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sinistral_needler
01-30-2008, 11:31 AM
Hi All,

Well let me start out at the beginning. I had a blood glucose test done last week and I have been having blood sugar problems. I am on the verge of becoming pre-diabetic. Let's be honest - it is because of my weight and exacerbated by my PCOS (or vice versa, I'm not sure!).

My doctor wants me to come in for a non-emergency office visit, which I already realize will be a "change your eating/exercize habits now or else" type of appointment. I think that she will be telling me to go on the South Beach Diet. Has anyone tried this? I want good and bad feedback, so please don't be afraid to share your experiences!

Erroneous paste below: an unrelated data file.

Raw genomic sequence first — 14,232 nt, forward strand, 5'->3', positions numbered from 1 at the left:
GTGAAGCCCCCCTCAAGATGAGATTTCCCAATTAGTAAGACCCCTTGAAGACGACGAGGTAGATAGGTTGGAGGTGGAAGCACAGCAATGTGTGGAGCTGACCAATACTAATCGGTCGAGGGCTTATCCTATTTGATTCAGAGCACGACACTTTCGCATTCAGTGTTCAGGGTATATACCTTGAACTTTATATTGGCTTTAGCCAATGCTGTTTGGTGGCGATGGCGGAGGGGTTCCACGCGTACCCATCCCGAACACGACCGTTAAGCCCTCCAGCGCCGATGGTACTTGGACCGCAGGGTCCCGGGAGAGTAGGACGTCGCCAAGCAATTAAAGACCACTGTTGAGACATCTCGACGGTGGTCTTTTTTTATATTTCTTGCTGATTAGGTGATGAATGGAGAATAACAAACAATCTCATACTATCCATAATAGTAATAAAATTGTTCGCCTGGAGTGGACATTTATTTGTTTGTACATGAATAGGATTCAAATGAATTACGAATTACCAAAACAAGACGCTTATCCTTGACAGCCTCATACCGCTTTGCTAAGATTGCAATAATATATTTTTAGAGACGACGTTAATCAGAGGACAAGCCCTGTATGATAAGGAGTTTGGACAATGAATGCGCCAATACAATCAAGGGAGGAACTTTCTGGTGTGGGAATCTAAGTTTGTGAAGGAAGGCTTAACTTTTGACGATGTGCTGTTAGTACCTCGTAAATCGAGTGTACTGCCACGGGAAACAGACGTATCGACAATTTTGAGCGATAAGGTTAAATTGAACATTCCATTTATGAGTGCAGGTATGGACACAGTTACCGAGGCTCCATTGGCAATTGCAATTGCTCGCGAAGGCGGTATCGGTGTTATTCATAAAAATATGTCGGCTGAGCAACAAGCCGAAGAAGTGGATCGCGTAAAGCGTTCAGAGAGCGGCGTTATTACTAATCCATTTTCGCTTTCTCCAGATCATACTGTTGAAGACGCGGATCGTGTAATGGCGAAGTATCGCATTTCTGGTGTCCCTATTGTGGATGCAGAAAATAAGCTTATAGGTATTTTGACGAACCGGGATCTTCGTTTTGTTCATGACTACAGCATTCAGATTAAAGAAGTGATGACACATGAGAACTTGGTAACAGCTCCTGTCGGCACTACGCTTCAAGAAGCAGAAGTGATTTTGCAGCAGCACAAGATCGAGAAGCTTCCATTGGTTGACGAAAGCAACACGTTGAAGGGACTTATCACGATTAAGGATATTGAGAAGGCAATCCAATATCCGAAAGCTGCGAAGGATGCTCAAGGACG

TIA
Tracy

vaknitter
01-30-2008, 11:54 AM
I have not done the south beach diet, have read about it and from the surface it seems like a good plan. My favorite weight loss plan is Weight Watchers b/c they teach you to manage your intake and exercise in everyday situations.
As for diabetes - check out the American Diabetes Assoc as they have some free info on controlling your diet etc that they will send you. You'll probably need to cut out alcohol, caffeine, soda, desserts etc as they make it diffucult to control your sugar.
Otherwise, my advise would be to make one change at a time and stick to it for 2 wks before you attempt to make other changes. I find that otherwise the situation can seem overwhelming and then you are less likely to stick to those life changes.
Best of Luck

cristeen
01-30-2008, 02:35 PM
Be wary of the American Diabetes Assoc. Reading some of their cookbooks, I've been appalled at the ingredients they use... chocolate chips, sugar, white flour, etc.